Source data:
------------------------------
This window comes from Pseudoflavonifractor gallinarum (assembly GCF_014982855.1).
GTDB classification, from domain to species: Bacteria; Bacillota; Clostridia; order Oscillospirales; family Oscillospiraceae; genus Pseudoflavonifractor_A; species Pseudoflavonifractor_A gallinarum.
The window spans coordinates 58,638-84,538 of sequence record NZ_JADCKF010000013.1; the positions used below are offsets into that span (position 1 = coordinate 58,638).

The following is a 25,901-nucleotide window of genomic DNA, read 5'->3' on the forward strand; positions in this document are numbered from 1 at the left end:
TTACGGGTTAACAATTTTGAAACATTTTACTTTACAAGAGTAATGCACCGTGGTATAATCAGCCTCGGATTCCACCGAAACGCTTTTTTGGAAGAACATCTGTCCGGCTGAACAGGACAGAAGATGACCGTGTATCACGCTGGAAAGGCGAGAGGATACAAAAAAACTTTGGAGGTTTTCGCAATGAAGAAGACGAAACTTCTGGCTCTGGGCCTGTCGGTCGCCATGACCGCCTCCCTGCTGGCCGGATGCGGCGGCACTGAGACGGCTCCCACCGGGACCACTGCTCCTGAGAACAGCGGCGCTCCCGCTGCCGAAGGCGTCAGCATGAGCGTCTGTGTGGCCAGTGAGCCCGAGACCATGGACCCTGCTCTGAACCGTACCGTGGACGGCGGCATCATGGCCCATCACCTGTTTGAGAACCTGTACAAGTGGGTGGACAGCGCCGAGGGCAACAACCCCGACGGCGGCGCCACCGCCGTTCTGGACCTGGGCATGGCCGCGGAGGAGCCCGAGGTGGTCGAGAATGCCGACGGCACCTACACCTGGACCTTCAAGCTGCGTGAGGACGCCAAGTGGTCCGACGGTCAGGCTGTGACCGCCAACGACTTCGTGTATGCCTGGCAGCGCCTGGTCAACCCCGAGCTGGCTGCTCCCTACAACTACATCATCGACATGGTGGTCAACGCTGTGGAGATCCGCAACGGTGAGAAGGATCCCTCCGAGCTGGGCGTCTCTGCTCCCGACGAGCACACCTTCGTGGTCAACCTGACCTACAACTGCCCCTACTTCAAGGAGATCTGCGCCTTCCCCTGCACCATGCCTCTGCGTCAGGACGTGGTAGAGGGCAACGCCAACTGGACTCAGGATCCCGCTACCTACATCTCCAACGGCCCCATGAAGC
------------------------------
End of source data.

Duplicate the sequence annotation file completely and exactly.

This window comes from Pseudoflavonifractor gallinarum (assembly GCF_014982855.1).
GTDB classification, from domain to species: Bacteria; Bacillota; Clostridia; order Oscillospirales; family Oscillospiraceae; genus Pseudoflavonifractor_A; species Pseudoflavonifractor_A gallinarum.
The window spans coordinates 58,638-84,538 of sequence record NZ_JADCKF010000013.1; the positions used below are offsets into that span (position 1 = coordinate 58,638).

The following is a 25,901-nucleotide window of genomic DNA, read 5'->3' on the forward strand; positions in this document are numbered from 1 at the left end:
TTACGGGTTAACAATTTTGAAACATTTTACTTTACAAGAGTAATGCACCGTGGTATAATCAGCCTCGGATTCCACCGAAACGCTTTTTTGGAAGAACATCTGTCCGGCTGAACAGGACAGAAGATGACCGTGTATCACGCTGGAAAGGCGAGAGGATACAAAAAAACTTTGGAGGTTTTCGCAATGAAGAAGACGAAACTTCTGGCTCTGGGCCTGTCGGTCGCCATGACCGCCTCCCTGCTGGCCGGATGCGGCGGCACTGAGACGGCTCCCACCGGGACCACTGCTCCTGAGAACAGCGGCGCTCCCGCTGCCGAAGGCGTCAGCATGAGCGTCTGTGTGGCCAGTGAGCCCGAGACCATGGACCCTGCTCTGAACCGTACCGTGGACGGCGGCATCATGGCCCATCACCTGTTTGAGAACCTGTACAAGTGGGTGGACAGCGCCGAGGGCAACAACCCCGACGGCGGCGCCACCGCCGTTCTGGACCTGGGCATGGCCGCGGAGGAGCCCGAGGTGGTCGAGAATGCCGACGGCACCTACACCTGGACCTTCAAGCTGCGTGAGGACGCCAAGTGGTCCGACGGTCAGGCTGTGACCGCCAACGACTTCGTGTATGCCTGGCAGCGCCTGGTCAACCCCGAGCTGGCTGCTCCCTACAACTACATCATCGACATGGTGGTCAACGCTGTGGAGATCCGCAACGGTGAGAAGGATCCCTCCGAGCTGGGCGTCTCTGCTCCCGACGAGCACACCTTCGTGGTCAACCTGACCTACAACTGCCCCTACTTCAAGGAGATCTGCGCCTTCCCCTGCACCATGCCTCTGCGTCAGGACGTGGTAGAGGGCAACGCCAACTGGACTCAGGATCCCGCTACCTACATCTCCAACGGCCCCATGAAGC